I saw a poll among voters who consider President Obama to be the worst president in post-FDR history. They ranked President Reagan as the greatest. It isn’t hard to dismiss this sort of faux-information as shallow, given the fact that Duck Dynasty and the Bachelorette continue to get high ratings, but I must admit that a wave of dark energy coursed through my veins.
It made me want to hold a nationwide Webinar where I show America how unemployment is below where it was when the recession started (in spite of the obstruction of a jobs bill), how the stock market has grown, how corporate reserves are at all-time highs, and deficit spending is down.
I want to remind people that more Americans can live without the fear of losing everything due to illness, and that we haven’t entered new wars. I then want to show them stock market graphs, deficit gaps and unemployment figures from 2001 through 2009 and ask them again: “Who was the worst president?”
But, I’d be wasting my time. Fox News reaches them, too.
As troubling to me as the Obama-fail in the poll was the Reagan-canonization.
I can admire President Reagan for a brilliant presence that still inspires people around the globe (his televised indignation toward communist repression resonates to this day), but his legacy is not as much about his foreign policy as it is about his economic policies and this is where I’d like to shed light onto his perceived “greatness.”
I contend that it is a myth; a fable; a story woven from selective memory in order to put a noble face on failed policy.
In 1980 inflation averaged a very high, 12.5% and America was heading into a recession. President Carter’s failed economic policy was the perfect platform for the Reagan myth to begin. Reagan immediately implemented supply-side economics which meant tax cuts across the board and expanding the tax base to offset revenue loss.
Economic indicators began to improve quickly. During Reagan’s administration, the unemployment rate averaged 7.5% over his eight years after reaching a high from an inherited recession in 1982 of 10.5.
Production went up and unemployment went down. But, there was a virus deep within Reagan’s great plan. There wasn’t enough revenue to pay for his defense initiatives and for the government programs that he supported, so along came…the Tax Equity and Fiscal Responsibility Act of 1982; the largest peacetime tax increase in history.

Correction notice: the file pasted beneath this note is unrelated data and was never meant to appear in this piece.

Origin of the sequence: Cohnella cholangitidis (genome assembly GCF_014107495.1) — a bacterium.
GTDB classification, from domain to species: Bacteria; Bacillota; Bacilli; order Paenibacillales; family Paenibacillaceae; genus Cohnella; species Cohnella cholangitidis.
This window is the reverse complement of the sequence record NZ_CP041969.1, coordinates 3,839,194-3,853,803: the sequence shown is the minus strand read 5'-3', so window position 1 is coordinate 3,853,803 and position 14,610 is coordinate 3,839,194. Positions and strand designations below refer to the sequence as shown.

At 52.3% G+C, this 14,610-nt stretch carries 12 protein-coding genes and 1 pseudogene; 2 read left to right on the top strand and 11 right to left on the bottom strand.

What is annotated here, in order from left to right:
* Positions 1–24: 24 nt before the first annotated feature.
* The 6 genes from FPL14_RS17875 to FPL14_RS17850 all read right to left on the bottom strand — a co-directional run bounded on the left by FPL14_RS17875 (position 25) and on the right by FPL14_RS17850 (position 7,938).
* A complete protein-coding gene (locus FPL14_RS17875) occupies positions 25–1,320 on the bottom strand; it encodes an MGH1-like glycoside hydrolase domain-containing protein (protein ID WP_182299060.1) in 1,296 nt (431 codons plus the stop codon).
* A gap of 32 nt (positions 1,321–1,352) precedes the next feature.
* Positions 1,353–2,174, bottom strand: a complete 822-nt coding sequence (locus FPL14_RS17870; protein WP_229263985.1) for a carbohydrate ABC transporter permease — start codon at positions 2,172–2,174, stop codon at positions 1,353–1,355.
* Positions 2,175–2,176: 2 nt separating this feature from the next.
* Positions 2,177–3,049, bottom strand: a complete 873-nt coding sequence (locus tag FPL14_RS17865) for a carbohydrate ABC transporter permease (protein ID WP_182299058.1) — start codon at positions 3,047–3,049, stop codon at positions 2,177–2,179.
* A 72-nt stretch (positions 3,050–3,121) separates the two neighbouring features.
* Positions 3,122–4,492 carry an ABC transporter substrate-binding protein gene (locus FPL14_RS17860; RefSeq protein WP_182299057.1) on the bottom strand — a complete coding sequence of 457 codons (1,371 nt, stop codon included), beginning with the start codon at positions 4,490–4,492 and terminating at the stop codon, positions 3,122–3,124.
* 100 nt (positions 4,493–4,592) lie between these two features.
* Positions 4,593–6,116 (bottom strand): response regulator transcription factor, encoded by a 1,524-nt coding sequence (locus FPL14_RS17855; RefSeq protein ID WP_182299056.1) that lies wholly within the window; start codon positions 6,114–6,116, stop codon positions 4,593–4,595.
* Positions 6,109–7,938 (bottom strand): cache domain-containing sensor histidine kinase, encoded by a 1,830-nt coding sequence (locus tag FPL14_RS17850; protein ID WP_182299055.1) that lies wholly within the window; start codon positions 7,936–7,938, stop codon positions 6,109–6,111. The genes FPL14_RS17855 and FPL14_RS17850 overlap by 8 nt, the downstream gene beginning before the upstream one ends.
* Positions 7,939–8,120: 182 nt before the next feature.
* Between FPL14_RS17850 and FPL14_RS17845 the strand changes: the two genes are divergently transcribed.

And here’s what made him the Greatest Showman on Earth- while tax burden increased on the Middle and Lower classes by eliminating their breaks, he sold the need for “fiscal responsibility” with a brilliant aw-shucks grin that furthered his legend as the Patron Saint of Tax Relief.
Then he sold the Tax Reform Act of 1986 which “simplified” the tax code while raising the bottom tax rate 4% and lowering the top another 22%! He could say that they were tax cuts since the total percentage was lower, but tax burden fell to everyone but the wealthy.
My interest is in truth and it must be said that the widening gap between the rich and poor had already begun during the 1970s, and Democrats were complicit, however, it must also be stated that Reagan’s policies exacerbated that trend. When Reagan left office there were 7 million more Americans living in poverty than when he started.
Republicans today can cite the facts of an economic recovery in the 80′s because of Reagan’s economic policies, but they step over huge canyons of shame such as fiscal disaster, increased burden on the Middle Class and the poor, and ultimately a recession after his second term. They were a short term fix with long term, negative, consequences.
So, revere Reagan or hate him…or be like me and respect his talents and accomplishments while disliking many of his policies. The proof of his successes and failures are in our real history, and they will not be revealed by polls, party rhetoric or platitudes; they are there for serious minded people to view and decide for themselves.
Greatest president since FDR? Depends on your income.
Author: Gary Kroeger is a creative director for a Midwestern advertising agency. He’s a former actor (in the cast of Saturday Night Live in the mid ‘80s) and producer.